Sunday, November 5, 2017

Sheridan County, Wyoming: First Lt. Byron Elmgren Sheridan’s only WWII flying ace

SHERIDAN — Inside Sheridan County Airport, there hangs a large photograph of a painting of a fighter pilot. It may appear an apt decoration for an airport, something worth a glance in the hustle to catch a flight, but it is more than decor. 

The man in the painting is First Lt. Charles Byron Elmgren, lifelong Sheridan resident, World War II fighter pilot, and Sheridan County’s only flying ace. 

Elmgren died in July 2016 at the age of 95. 

Although he shared war stories with friends, Elmgren, like many in the Greatest Generation, didn’t talk much about his service. A year after his death, his nephew Curt Symons wants more people to know about his Uncle Byron. 

“A lot of people didn’t know that he was an Ace,” Symons said. “He just kept that with friends.” 


One of Elmgren’s friends, local artist Kendrick Harmon, felt his service was worth commemorating. Over a span of several years, Harmon put brush to canvas to create a portrait of Elmgren based on an official military photograph.

With rich oil tones, Harmon captured Elmgren’s confident grin and inherent charm. The young airman rests one arm on an auxiliary oxygen tank, his name — C. B. Elmgren — etched neatly behind him over the wing of his aircraft. He is, as Harmon described it, “kitted out.” 

A piece of white celluloid is sewn onto the right knee of his trousers. Tucked inside is a paper that contains his latest mission. A yellow Mae West, or inflatable flotation device named after ample-bosomed actress Mae West, is strapped beneath his oxygen mask and parachute, the ripcord dangling at hip height.  

Aviator goggles perch on Elmgren’s forehead and a white silk neckerchief is tucked into the front of his partially unzipped leather jacket. The white neckerchief was the symbol of a fighter pilot, Harmon said, but not just because it looked macho. Fighter pilots constantly turned their head from side to side in flight, and the neckerchief prevented chafing.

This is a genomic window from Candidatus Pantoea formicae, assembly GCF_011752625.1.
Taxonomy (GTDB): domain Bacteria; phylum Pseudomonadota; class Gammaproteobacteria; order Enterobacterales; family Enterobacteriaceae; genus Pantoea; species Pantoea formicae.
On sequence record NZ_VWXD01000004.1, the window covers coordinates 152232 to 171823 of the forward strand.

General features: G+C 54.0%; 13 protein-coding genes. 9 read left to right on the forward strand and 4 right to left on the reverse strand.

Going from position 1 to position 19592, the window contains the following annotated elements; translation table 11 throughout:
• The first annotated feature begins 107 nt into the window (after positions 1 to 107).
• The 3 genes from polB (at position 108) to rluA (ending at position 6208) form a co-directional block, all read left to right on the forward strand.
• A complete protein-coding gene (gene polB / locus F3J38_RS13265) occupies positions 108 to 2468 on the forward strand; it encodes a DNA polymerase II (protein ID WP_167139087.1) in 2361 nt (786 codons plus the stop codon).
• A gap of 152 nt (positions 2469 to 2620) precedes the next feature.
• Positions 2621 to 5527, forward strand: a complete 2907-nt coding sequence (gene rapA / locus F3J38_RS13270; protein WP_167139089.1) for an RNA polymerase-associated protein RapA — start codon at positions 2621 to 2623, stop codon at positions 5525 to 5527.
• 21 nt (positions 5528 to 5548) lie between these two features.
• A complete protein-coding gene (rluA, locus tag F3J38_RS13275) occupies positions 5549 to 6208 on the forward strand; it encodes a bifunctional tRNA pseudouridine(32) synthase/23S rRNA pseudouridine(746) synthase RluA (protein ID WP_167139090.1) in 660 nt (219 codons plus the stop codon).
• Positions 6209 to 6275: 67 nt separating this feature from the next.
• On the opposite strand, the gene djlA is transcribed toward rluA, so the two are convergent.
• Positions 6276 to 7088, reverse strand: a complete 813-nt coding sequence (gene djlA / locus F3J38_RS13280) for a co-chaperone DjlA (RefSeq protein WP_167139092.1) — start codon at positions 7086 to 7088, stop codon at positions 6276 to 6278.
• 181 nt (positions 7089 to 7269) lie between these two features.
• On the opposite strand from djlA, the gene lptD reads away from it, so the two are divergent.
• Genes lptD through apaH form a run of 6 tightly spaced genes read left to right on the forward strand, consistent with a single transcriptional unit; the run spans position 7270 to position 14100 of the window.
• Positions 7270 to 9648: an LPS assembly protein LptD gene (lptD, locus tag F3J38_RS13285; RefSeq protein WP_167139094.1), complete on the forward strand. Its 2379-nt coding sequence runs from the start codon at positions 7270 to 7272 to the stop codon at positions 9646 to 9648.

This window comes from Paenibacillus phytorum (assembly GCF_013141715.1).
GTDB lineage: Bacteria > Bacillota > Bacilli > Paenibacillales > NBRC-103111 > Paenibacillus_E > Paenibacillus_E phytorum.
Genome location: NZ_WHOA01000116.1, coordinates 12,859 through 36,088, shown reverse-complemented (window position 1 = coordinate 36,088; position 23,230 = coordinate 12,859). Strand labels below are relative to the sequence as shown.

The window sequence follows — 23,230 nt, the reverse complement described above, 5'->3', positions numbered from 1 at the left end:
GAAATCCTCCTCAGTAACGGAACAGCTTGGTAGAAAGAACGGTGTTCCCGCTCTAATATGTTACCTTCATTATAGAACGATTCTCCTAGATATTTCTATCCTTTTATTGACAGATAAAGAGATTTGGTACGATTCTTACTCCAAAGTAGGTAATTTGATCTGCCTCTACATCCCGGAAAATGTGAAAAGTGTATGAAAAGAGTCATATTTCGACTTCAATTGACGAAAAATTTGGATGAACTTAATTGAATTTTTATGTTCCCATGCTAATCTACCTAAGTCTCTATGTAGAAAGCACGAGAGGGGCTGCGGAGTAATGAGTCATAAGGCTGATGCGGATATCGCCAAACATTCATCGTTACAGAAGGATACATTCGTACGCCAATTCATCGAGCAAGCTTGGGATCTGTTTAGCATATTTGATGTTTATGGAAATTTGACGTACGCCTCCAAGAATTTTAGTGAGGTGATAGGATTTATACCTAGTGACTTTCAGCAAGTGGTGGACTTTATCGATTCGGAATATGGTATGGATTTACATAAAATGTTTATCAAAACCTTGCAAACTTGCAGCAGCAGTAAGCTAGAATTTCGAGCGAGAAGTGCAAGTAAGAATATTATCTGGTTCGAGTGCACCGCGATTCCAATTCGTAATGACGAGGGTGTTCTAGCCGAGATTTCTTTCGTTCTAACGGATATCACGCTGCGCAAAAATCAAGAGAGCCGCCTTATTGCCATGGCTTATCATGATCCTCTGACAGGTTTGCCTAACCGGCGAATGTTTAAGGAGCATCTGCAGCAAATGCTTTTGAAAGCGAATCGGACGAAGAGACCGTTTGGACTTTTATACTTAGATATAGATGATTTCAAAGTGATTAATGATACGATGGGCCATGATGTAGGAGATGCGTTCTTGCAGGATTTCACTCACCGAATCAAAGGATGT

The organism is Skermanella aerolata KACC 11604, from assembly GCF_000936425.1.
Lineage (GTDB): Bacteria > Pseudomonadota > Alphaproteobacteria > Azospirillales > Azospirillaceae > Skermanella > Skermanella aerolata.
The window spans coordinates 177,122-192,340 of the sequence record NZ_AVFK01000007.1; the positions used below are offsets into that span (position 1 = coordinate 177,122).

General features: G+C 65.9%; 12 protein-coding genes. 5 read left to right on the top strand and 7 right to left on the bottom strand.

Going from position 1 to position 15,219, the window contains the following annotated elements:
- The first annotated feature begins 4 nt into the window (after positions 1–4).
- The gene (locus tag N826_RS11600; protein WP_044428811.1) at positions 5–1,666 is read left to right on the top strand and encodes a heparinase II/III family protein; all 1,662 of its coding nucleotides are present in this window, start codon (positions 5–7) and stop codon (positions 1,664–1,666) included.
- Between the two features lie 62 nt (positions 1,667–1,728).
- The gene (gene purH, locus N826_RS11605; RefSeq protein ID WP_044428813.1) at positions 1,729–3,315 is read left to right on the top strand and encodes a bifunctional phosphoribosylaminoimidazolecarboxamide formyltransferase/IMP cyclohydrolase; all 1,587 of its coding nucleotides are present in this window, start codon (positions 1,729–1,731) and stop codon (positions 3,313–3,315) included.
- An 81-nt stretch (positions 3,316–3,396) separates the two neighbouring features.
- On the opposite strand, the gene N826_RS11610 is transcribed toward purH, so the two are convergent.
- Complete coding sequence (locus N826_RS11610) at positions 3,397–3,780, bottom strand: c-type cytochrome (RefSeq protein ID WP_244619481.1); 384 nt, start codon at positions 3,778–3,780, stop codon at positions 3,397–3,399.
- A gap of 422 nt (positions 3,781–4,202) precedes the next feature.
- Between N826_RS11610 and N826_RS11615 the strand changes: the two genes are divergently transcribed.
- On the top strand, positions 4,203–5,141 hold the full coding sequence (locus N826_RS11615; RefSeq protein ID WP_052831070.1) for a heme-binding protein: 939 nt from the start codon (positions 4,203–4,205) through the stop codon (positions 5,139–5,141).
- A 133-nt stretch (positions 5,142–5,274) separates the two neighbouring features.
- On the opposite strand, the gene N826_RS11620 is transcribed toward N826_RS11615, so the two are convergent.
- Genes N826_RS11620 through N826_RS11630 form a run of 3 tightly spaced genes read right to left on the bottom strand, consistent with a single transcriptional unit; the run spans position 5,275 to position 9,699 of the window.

Harmon, son of Rosa-Maye Kendrick and Lt. Gen. Hubert Reilly Harmon, finished the painting in 1991. The original hangs in the Air Force Academy in Colorado Springs, Colorado, a fitting home since Harmon’s father is designated “The Father of the Air Force Academy” for his role in securing legislative approval for the academy, in building it and in serving as its first superintendent.

“I’ve been known to paint a painting now and again,” Harmon said. “I’m a child of World War II, and I was raised in the fledgling Air Corps, and to this day am intensely gung-ho Air Force, aviation and so forth. What better subject matter than Byron Elmgren?”


Elmgren was a student studying geology at the University of Wyoming when America entered World War II. He enlisted and went to Texas to train for the Air Corps.

Stationed at the Royal Air Force Bentwaters station near Woodbridge in England, Elmgren flew missions over France and Germany, serving a total of three years from 1942-1945. He received the Distinguished Flying Cross and the Air Medal with 8 Oak Leaf Clusters in his time flying a P-51 Mustang with the 436th Fighter Squadron. 

A short newspaper clipping in THE Wyoming Room at Sheridan Fulmer Public Library hails Elmgren for his service with a “lucky” squadron. The clip describes 50 missions flown over a period of three months that resulted in the destruction of 39 enemy planes — 12 in the air, 27 on the ground — as well as 32 damaged planes, nine smashed locomotives, 21 railroad cars, and many German army trucks, half-tracks and automobiles. 

Whether Elmgren’s status as an ace came in those three months or spread over his service is unknown. Either way, his gun camera captured a total of seven “kills,” or direct hits on enemy ground craft such as trains or trucks. 

A flying ace is a military pilot credited with shooting down several enemy aircraft during aerial combat. Standards for what is considered a kill differ in various countries, but the most widely accepted minimum “kills” to be considered an ace is five.

The concept began during World War I — the era of the Red Baron, or German fighter pilot Manfred von Richthofen, who had 80 kills — and became an incentive for pilots to fly and fight with skill.

A list of aces compiled by Al Bowers and David Lednicer credits America with 110-120 aces in World War I, 1,283 aces in WWII, 38 in Korea and 2 in Vietnam. Gene Gurney, in his book “Five Down and Glory,” lists seven aces whose hometown was in Wyoming. Elmgren is listed as the only ace in Sheridan. 

“Pretty much the Luftwaffe had been shot down and so to create an incentive and reward for pilots doing ground support, they created a ground ace,” Harmon said. 

Whether in the air or on the ground, a hit is a hit. Or, as Symons put it: “An ace is an ace.” 

Original article can be found here ➤

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